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Voters Don’t Trust Johnson to Tell the Truth After ‘Partygate’

An exclusive poll for Byline Times suggests the Prime Minister may still pay the price for lockdown-breaking parties on his watch

Prime Minister Boris Johnson. Photo: Tolga Akmen/PA Images

Voters Don’t Trust Johnson to Tell the Truth After ‘Partygate’

An exclusive poll for Byline Times suggests the Prime Minister may still pay the price for lockdown-breaking parties on his watch

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Almost three-quarters of UK voters do not trust Boris Johnson to tell the truth, according to an exclusive Omnisis poll for Byline Times.

Johnson’s allies believe he has survived the ‘Partygate’ scandal. However, the new polling suggests the scandal may have seriously damaged his Government.

In the wake of fines being issued to Downing Street staff, the poll found that 73% of those surveyed did not trust Johnson to tell the truth, with just 6% of voters saying they trust him a lot.

Even among Conservative voters, a substantial minority said that they did not have full trust in him to tell the truth, with a total of 26% of those surveyed expressing doubts.

The Prime Minister has faced allegations of lying to the public, after repeatedly denying that any parties had taken place in Downing Street. His reluctance to be open about the scandal may have had a wider impact on public trust in the Government.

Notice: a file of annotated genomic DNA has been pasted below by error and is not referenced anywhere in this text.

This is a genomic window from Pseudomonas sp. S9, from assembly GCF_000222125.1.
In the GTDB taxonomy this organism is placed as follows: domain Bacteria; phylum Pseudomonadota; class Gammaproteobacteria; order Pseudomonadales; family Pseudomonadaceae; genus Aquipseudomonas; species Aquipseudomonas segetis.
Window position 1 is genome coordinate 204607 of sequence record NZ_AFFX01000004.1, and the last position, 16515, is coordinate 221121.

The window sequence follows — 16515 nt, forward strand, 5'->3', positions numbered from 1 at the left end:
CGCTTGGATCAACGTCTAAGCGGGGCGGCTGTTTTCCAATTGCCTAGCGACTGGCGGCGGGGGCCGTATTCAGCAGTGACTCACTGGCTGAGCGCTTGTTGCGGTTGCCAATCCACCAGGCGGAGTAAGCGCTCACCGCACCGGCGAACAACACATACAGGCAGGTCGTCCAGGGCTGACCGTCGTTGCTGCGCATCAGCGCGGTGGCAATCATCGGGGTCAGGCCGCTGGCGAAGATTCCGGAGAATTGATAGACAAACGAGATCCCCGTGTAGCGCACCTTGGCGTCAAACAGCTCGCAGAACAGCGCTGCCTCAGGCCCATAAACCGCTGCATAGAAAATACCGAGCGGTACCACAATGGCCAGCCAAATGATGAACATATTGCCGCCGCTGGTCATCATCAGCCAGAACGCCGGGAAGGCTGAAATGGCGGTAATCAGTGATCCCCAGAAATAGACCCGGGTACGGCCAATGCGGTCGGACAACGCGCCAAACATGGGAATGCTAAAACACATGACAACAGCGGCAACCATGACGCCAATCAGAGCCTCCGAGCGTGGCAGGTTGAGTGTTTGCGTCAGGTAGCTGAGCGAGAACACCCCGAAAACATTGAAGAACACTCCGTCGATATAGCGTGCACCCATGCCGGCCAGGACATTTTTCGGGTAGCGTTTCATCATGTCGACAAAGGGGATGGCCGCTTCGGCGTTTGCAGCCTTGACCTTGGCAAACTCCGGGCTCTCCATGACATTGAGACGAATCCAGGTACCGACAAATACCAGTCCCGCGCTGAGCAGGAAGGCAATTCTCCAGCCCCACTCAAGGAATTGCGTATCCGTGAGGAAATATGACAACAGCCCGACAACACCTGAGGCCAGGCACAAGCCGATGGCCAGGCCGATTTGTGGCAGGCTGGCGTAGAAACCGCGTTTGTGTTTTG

According to Omnisis, 68% of those surveyed said that the scandal had made them less likely to trust any statement by the Government.

With next month’s local elections looming, more than half (56%) said that the scandal had also made them less likely to vote for the Conservatives. By contrast, 36% of voters said that the scandal had not affected how they planned to vote.

Omnisis is a member of the British Polling Council and surveyed 918 people online between 6 and 7 April.

Public Still Following Partygate

While this poll does suggest that the scandal has had a lasting impact, other pollsters have found that Boris Johnson’s own approval ratings have recovered somewhat from their all-time lows at the height of the Partygate scandal.

This recovery coincides with the war in Ukraine and cost of living issues replacing Partygate as the main issues concerning the public.

“If you look at his favourability ratings, it would suggest that there isn’t a lasting impact [from Partygate]”, the director of politics at Ipsos Mori, Keiran Pedley, told Byline Times this week.

Pedley points to figures showing Johnson’s approval ratings are now roughly back to the same level they were before the start of the scandal last November. 

However, his ratings still remain negative and it is possible that they could deteriorate further if there are fresh developments in the scandal, such as him being fined by the Metropolitan Police. 

And, while other issues are now at the front of most voters’ minds, the Partygate story is still being followed relatively closely, according to Pedley. 

“When we asked specifically about fines being issued as part of police inquiries into Downing Street parties that broke COVID rules… 59% say they are still following that closely”, he told Byline Times.

“For a bit of context that compares to 55% who say they are following the story about Will Smith hitting Chris Rock.”

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